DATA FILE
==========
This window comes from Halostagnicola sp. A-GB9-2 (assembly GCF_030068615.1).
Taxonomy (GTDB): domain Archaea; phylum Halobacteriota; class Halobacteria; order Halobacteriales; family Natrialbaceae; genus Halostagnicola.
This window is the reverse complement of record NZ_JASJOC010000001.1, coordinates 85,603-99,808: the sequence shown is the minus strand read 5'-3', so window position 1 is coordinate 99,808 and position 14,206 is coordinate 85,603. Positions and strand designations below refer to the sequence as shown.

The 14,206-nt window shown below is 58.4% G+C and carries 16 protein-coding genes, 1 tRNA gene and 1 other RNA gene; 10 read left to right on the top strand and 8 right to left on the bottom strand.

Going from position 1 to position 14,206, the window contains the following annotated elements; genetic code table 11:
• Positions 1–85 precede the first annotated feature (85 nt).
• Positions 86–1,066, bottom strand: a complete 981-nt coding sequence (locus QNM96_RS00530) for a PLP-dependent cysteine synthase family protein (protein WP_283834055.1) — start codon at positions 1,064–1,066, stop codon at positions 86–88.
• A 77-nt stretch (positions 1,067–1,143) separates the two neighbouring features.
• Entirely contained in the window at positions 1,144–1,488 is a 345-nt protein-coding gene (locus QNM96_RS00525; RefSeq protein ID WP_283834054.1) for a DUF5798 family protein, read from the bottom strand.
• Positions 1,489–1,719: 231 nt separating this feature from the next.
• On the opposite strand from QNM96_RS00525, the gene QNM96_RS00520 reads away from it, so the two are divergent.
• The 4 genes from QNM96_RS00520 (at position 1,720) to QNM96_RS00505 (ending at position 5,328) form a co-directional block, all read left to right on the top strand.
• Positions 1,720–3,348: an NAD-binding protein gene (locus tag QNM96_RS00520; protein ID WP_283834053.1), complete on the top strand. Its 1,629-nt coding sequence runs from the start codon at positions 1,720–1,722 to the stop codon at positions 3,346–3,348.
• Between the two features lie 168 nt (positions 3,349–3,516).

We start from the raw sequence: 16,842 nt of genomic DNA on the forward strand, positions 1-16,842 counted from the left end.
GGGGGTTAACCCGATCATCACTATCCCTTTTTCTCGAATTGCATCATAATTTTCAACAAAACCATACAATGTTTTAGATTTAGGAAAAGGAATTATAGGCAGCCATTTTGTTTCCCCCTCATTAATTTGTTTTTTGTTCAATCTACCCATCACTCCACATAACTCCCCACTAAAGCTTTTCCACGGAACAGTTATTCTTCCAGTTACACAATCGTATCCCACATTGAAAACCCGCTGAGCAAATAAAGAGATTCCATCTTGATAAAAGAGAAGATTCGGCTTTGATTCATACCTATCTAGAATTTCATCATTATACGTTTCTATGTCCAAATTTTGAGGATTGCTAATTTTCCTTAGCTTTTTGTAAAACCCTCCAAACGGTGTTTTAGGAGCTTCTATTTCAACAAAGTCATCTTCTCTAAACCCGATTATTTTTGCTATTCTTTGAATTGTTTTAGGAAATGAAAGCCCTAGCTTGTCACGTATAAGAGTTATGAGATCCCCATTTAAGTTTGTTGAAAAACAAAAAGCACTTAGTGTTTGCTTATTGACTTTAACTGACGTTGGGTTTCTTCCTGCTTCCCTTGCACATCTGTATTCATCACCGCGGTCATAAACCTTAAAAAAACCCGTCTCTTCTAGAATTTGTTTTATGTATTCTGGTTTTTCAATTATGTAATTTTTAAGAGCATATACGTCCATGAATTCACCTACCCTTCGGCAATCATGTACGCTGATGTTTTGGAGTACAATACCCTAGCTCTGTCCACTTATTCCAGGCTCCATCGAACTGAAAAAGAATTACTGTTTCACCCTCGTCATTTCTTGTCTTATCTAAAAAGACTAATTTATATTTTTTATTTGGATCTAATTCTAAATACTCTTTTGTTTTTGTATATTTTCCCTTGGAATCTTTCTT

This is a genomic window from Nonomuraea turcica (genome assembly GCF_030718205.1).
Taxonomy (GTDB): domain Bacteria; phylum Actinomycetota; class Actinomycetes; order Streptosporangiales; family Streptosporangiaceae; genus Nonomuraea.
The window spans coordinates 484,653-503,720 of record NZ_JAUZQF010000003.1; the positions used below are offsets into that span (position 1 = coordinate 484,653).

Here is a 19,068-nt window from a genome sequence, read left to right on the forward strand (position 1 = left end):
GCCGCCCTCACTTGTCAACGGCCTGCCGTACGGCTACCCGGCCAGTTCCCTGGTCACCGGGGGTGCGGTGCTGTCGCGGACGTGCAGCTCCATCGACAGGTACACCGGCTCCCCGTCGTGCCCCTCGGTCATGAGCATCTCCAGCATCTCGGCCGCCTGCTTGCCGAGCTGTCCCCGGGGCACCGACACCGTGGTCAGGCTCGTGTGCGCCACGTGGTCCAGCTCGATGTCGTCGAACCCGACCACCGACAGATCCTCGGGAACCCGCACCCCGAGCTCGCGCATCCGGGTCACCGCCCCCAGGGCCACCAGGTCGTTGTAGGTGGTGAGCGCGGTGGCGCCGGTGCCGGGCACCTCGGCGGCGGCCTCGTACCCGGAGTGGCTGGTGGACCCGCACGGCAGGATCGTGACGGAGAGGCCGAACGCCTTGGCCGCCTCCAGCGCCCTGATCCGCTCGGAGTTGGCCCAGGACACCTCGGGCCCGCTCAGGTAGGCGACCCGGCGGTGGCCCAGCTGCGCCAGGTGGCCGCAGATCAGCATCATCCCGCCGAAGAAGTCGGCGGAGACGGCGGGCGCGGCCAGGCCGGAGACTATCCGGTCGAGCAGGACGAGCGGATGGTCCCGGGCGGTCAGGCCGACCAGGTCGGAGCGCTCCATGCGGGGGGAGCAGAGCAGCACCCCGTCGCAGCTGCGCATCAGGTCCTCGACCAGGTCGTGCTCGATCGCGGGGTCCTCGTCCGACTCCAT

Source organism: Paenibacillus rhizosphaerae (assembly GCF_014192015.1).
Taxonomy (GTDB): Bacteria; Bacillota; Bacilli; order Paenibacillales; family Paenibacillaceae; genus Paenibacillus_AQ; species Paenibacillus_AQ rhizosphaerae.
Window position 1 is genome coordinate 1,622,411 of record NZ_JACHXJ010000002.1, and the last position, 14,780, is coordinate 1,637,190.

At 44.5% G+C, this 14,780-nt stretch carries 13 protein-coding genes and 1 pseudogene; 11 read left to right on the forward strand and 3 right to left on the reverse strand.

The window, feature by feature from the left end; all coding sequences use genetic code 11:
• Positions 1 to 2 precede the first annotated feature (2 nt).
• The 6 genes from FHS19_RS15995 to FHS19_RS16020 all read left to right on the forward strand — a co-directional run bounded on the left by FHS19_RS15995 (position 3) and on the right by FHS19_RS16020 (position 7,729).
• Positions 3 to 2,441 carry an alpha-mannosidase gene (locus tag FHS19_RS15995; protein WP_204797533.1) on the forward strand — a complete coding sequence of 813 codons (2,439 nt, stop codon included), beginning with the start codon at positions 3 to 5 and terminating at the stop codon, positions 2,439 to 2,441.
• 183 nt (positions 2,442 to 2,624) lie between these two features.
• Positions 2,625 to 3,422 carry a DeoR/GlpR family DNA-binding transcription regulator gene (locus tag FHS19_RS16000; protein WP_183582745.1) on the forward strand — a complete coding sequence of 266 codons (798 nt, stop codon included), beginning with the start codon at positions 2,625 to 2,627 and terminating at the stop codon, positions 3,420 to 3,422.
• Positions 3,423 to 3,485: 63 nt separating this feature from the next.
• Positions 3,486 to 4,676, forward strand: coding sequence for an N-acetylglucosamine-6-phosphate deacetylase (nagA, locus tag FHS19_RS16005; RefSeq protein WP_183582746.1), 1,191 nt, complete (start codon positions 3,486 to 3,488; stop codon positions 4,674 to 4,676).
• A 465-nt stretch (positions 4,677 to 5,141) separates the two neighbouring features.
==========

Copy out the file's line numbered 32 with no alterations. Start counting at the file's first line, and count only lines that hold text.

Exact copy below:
• Positions 3,423 to 3,485: 63 nt separating this feature from the next.